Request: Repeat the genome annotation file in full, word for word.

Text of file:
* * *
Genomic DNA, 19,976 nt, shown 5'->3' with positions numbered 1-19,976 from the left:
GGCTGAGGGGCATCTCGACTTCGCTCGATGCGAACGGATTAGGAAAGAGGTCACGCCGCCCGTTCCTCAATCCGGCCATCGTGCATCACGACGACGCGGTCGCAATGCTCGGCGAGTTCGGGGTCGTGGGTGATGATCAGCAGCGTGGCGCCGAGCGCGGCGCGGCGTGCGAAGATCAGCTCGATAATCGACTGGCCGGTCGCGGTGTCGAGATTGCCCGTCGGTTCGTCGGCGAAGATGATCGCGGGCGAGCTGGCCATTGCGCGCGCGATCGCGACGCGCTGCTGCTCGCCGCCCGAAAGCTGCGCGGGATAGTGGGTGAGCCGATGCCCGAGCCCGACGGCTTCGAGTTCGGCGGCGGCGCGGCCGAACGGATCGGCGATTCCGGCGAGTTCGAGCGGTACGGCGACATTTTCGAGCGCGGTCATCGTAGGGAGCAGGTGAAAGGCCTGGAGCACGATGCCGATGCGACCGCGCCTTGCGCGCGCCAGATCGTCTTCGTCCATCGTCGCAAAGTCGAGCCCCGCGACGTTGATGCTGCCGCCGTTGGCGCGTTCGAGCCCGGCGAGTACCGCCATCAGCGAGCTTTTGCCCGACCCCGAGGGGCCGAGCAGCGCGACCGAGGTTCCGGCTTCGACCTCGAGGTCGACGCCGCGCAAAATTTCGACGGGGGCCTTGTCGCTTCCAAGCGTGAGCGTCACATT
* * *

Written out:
Genomic DNA, 19,976 nt, shown 5'->3' with positions numbered 1-19,976 from the left:
GGCTGAGGGGCATCTCGACTTCGCTCGATGCGAACGGATTAGGAAAGAGGTCACGCCGCCCGTTCCTCAATCCGGCCATCGTGCATCACGACGACGCGGTCGCAATGCTCGGCGAGTTCGGGGTCGTGGGTGATGATCAGCAGCGTGGCGCCGAGCGCGGCGCGGCGTGCGAAGATCAGCTCGATAATCGACTGGCCGGTCGCGGTGTCGAGATTGCCCGTCGGTTCGTCGGCGAAGATGATCGCGGGCGAGCTGGCCATTGCGCGCGCGATCGCGACGCGCTGCTGCTCGCCGCCCGAAAGCTGCGCGGGATAGTGGGTGAGCCGATGCCCGAGCCCGACGGCTTCGAGTTCGGCGGCGGCGCGGCCGAACGGATCGGCGATTCCGGCGAGTTCGAGCGGTACGGCGACATTTTCGAGCGCGGTCATCGTAGGGAGCAGGTGAAAGGCCTGGAGCACGATGCCGATGCGACCGCGCCTTGCGCGCGCCAGATCGTCTTCGTCCATCGTCGCAAAGTCGAGCCCCGCGACGTTGATGCTGCCGCCGTTGGCGCGTTCGAGCCCGGCGAGTACCGCCATCAGCGAGCTTTTGCCCGACCCCGAGGGGCCGAGCAGCGCGACCGAGGTTCCGGCTTCGACCTCGAGGTCGACGCCGCGCAAAATTTCGACGGGGGCCTTGTCGCTTCCAAGCGTGAGCGTCACATT